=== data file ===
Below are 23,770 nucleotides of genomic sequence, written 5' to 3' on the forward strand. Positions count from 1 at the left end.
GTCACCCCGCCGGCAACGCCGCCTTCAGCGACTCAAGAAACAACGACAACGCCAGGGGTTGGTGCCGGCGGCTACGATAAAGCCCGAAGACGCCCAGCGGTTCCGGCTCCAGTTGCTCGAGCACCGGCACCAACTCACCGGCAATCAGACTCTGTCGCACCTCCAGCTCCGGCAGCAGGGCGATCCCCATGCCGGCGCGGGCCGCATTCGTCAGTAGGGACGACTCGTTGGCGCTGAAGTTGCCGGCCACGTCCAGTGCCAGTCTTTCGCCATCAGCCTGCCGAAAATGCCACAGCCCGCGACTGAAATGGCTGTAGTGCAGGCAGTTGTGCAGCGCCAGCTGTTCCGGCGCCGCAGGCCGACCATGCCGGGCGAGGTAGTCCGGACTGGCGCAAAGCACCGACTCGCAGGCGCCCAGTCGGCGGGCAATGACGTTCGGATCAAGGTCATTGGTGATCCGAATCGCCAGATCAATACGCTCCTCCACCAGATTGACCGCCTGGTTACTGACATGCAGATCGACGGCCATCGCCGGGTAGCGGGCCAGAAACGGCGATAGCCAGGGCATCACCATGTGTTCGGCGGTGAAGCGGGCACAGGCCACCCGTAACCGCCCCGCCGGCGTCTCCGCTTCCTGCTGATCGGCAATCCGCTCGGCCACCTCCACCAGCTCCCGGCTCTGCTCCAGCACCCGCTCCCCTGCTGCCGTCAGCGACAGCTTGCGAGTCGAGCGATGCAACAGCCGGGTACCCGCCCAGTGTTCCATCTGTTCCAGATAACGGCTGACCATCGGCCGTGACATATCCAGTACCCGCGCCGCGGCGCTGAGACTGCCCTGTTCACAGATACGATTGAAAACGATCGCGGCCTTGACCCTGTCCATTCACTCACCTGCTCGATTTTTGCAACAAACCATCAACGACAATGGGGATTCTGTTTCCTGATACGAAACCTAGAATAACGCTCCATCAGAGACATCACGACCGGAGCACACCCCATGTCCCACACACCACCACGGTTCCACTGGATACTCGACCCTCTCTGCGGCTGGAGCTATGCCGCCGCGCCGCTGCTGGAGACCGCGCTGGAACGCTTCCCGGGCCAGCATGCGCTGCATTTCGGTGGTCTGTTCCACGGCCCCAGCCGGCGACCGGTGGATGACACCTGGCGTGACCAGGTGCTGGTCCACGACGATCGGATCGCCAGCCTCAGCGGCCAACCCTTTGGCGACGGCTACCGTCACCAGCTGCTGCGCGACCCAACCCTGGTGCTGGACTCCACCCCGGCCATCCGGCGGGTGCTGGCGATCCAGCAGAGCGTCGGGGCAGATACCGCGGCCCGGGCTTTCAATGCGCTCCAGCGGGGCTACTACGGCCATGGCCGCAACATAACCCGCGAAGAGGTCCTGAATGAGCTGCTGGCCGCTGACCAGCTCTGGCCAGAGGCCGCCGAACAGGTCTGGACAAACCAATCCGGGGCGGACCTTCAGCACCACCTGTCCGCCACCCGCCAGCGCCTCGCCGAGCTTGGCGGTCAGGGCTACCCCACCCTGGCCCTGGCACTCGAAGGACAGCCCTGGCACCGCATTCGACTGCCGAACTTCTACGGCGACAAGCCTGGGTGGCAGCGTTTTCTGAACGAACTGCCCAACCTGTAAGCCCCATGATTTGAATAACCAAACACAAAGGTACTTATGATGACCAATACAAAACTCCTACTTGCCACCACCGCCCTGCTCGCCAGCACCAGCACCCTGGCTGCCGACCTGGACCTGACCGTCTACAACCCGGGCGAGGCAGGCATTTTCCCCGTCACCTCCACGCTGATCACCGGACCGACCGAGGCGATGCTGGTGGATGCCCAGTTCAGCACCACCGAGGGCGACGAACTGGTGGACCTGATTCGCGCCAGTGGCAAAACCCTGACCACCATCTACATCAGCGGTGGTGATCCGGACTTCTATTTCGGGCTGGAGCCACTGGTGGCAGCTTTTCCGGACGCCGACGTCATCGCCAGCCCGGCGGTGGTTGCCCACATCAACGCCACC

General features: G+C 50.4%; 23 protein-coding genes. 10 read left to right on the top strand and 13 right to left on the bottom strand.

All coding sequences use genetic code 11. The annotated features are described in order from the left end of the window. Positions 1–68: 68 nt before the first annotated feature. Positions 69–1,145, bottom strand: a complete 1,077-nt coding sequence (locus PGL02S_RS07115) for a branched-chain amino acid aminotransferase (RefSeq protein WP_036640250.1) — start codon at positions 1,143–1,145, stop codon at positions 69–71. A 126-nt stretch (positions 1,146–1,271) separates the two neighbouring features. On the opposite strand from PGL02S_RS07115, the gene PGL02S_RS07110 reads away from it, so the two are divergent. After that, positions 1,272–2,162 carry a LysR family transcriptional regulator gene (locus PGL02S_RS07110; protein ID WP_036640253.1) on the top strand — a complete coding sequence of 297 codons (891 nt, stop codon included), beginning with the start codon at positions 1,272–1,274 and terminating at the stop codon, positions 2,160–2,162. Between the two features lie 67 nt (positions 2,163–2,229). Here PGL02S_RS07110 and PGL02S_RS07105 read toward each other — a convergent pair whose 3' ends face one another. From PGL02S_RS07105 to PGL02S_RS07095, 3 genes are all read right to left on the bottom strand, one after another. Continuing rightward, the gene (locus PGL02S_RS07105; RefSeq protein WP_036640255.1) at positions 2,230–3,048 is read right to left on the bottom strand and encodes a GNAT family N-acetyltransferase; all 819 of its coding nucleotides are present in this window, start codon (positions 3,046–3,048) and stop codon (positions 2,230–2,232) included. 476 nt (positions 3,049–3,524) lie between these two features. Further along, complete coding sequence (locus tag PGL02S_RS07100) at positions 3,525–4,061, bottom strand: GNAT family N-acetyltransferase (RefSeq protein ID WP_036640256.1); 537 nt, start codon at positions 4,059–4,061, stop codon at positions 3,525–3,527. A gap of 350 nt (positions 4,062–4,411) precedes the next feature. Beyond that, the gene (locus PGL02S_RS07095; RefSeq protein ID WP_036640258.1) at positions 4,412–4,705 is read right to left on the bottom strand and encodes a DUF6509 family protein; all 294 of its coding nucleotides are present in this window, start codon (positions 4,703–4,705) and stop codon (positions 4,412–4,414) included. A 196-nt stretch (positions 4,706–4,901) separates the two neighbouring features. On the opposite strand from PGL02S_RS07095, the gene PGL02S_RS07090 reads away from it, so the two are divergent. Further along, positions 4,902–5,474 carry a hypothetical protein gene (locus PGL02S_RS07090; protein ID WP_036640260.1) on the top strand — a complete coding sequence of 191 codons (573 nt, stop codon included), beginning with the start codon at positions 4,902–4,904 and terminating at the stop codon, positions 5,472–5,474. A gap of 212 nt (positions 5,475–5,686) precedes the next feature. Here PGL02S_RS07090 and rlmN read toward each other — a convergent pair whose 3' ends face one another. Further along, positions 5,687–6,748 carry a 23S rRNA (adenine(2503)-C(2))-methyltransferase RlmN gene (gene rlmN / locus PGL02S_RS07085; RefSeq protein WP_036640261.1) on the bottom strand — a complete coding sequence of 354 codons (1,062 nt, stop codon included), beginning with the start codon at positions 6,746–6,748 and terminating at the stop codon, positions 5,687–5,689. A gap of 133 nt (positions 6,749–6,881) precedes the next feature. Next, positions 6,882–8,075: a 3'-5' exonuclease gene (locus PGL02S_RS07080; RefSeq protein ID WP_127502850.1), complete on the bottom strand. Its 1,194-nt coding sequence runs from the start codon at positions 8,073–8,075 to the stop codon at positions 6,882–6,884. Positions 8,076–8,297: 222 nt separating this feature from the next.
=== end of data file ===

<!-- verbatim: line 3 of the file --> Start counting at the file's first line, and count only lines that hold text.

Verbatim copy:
General features: G+C 50.4%; 23 protein-coding genes. 10 read left to right on the top strand and 13 right to left on the bottom strand.